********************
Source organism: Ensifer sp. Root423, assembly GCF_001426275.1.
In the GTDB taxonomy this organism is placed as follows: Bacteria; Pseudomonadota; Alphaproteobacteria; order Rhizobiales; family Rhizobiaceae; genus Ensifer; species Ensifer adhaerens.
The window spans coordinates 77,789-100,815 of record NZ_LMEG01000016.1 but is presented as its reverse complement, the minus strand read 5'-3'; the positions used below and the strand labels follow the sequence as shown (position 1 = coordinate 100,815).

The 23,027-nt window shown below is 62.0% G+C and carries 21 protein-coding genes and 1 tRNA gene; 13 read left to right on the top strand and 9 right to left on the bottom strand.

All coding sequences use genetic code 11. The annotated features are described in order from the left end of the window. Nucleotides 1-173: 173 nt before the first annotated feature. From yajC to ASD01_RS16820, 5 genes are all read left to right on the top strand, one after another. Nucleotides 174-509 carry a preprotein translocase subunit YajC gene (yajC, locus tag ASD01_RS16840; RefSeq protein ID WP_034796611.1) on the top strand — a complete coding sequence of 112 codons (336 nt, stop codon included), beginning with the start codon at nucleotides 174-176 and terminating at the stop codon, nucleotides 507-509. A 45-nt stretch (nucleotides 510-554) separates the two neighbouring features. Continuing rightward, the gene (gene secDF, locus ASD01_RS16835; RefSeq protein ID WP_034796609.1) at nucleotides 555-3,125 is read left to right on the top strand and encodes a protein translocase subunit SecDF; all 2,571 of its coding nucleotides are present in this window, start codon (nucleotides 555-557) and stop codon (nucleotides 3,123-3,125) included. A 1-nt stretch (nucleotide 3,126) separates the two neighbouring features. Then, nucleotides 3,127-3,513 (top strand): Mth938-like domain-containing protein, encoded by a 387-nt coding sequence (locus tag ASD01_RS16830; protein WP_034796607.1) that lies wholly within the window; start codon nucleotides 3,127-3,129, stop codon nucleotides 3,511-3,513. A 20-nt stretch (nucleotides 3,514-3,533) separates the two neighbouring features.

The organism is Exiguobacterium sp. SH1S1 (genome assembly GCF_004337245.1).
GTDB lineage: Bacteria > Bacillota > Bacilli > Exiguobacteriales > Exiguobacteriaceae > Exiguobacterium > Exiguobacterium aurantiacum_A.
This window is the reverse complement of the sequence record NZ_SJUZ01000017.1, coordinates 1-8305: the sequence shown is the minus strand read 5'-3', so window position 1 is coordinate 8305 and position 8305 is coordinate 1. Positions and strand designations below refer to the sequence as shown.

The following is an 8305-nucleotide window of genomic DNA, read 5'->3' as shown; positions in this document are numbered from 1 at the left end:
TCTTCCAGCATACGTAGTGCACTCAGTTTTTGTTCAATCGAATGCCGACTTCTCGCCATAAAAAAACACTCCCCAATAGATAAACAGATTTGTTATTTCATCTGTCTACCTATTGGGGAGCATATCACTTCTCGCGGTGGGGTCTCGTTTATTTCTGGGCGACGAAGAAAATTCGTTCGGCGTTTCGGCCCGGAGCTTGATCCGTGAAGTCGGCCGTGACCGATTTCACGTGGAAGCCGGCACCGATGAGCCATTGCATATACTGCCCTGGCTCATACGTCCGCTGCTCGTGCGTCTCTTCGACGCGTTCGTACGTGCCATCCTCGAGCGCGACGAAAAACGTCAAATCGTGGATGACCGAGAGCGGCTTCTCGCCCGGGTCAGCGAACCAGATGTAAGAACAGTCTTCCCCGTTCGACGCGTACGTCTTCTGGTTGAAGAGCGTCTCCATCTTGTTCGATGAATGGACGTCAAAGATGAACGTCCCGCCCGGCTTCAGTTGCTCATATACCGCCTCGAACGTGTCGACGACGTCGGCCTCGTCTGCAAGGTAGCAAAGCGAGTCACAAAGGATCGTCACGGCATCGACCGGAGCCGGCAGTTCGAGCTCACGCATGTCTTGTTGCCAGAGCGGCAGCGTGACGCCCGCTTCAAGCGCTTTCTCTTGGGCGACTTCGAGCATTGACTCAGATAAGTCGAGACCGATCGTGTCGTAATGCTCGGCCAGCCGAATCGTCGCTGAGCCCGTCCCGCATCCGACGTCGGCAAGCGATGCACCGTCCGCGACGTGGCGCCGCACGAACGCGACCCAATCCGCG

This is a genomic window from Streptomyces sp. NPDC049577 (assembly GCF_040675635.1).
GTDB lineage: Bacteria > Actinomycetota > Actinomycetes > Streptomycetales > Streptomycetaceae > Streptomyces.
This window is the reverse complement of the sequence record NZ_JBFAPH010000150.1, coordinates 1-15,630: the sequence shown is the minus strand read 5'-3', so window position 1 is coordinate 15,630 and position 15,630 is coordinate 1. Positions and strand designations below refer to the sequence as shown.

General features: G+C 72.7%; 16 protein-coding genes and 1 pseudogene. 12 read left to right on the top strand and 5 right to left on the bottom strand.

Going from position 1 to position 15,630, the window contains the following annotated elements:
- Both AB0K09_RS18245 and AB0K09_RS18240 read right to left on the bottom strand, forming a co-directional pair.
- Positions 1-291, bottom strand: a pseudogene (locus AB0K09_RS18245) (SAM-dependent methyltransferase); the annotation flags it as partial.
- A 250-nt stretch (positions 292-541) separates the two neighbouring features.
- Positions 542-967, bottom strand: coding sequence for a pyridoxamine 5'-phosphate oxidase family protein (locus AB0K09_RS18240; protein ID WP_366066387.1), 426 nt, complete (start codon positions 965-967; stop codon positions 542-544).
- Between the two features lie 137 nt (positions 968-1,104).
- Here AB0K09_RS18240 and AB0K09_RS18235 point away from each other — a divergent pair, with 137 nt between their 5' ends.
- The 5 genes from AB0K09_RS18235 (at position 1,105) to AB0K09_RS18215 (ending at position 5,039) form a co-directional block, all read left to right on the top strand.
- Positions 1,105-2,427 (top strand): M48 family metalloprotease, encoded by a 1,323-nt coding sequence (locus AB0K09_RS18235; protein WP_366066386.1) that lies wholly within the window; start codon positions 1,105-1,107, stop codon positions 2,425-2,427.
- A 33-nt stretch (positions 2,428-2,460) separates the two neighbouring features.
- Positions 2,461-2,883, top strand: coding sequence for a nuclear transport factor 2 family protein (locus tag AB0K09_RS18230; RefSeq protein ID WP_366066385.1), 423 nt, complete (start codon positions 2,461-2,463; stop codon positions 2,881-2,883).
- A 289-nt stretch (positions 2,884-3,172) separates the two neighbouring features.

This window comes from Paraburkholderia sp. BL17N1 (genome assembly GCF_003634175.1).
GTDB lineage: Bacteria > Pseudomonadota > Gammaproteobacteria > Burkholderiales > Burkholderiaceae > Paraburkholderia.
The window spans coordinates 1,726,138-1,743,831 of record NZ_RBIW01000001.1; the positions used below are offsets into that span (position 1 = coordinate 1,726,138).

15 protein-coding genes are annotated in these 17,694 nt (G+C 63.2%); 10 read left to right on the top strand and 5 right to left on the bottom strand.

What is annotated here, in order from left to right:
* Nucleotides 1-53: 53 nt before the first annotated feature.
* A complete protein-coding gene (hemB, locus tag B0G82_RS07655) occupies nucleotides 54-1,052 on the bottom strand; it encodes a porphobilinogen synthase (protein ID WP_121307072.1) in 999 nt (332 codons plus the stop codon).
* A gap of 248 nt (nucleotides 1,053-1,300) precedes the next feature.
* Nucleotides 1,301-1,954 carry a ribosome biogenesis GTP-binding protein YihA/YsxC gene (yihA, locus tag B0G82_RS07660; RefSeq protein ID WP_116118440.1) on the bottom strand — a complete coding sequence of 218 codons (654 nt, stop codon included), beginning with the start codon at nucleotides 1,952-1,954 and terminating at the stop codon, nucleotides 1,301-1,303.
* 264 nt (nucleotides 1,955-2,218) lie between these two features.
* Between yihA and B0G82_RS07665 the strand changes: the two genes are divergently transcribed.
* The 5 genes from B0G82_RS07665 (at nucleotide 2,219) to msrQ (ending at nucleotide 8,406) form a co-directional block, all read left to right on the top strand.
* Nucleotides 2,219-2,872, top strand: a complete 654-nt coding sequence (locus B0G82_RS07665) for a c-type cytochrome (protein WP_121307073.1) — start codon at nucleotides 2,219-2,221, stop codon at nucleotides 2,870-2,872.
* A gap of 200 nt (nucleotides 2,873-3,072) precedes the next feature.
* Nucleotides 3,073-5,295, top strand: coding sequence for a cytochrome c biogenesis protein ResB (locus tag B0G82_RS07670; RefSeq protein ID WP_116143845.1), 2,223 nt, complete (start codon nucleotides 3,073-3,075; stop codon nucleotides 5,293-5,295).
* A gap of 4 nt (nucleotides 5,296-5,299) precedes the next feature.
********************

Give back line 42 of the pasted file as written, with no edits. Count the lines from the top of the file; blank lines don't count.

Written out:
* A gap of 4 nt (nucleotides 5,296-5,299) precedes the next feature.